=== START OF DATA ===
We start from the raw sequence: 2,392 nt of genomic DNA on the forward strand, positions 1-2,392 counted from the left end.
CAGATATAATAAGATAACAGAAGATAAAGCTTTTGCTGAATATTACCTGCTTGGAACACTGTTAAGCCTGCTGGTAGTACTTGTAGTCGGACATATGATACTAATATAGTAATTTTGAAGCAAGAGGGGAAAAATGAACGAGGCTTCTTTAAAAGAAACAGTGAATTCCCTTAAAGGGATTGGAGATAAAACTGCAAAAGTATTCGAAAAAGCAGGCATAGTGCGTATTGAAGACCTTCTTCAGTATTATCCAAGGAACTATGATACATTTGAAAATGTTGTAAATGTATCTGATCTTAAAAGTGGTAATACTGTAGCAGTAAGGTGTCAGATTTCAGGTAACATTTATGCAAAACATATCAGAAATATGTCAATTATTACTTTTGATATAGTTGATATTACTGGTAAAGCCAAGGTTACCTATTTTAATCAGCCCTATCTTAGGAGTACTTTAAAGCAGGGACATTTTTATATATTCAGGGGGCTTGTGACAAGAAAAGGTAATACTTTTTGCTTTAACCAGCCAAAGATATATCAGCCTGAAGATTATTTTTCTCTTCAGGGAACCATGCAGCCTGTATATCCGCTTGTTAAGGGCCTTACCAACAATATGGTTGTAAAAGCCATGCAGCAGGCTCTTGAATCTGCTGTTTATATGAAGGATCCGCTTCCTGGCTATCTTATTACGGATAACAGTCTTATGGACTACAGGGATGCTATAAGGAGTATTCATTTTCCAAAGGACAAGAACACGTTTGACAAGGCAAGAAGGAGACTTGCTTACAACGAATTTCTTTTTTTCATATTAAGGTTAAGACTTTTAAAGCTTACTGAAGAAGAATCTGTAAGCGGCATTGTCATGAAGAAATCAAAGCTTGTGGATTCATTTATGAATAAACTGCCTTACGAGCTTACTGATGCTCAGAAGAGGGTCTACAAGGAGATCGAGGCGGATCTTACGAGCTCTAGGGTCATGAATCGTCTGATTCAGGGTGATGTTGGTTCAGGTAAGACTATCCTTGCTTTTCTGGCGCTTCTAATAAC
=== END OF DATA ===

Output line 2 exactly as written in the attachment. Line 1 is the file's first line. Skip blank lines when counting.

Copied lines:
CAGATATAATAAGATAACAGAAGATAAAGCTTTTGCTGAATATTACCTGCTTGGAACACTGTTAAGCCTGCTGGTAGTACTTGTAGTCGGACATATGATACTAATATAGTAATTTTGAAGCAAGAGGGGAAAAATGAACGAGGCTTCTTTAAAAGAAACAGTGAATTCCCTTAAAGGGATTGGAGATAAAACTGCAAAAGTATTCGAAAAAGCAGGCATAGTGCGTATTGAAGACCTTCTTCAGTATTATCCAAGGAACTATGATACATTTGAAAATGTTGTAAATGTATCTGATCTTAAAAGTGGTAATACTGTAGCAGTAAGGTGTCAGATTTCAGGTAACATTTATGCAAAACATATCAGAAATATGTCAATTATTACTTTTGATATAGTTGATATTACTGGTAAAGCCAAGGTTACCTATTTTAATCAGCCCTATCTTAGGAGTACTTTAAAGCAGGGACATTTTTATATATTCAGGGGGCTTGTGACAAGAAAAGGTAATACTTTTTGCTTTAACCAGCCAAAGATATATCAGCCTGAAGATTATTTTTCTCTTCAGGGAACCATGCAGCCTGTATATCCGCTTGTTAAGGGCCTTACCAACAATATGGTTGTAAAAGCCATGCAGCAGGCTCTTGAATCTGCTGTTTATATGAAGGATCCGCTTCCTGGCTATCTTATTACGGATAACAGTCTTATGGACTACAGGGATGCTATAAGGAGTATTCATTTTCCAAAGGACAAGAACACGTTTGACAAGGCAAGAAGGAGACTTGCTTACAACGAATTTCTTTTTTTCATATTAAGGTTAAGACTTTTAAAGCTTACTGAAGAAGAATCTGTAAGCGGCATTGTCATGAAGAAATCAAAGCTTGTGGATTCATTTATGAATAAACTGCCTTACGAGCTTACTGATGCTCAGAAGAGGGTCTACAAGGAGATCGAGGCGGATCTTACGAGCTCTAGGGTCATGAATCGTCTGATTCAGGGTGATGTTGGTTCAGGTAAGACTATCCTTGCTTTTCTGGCGCTTCTAATAAC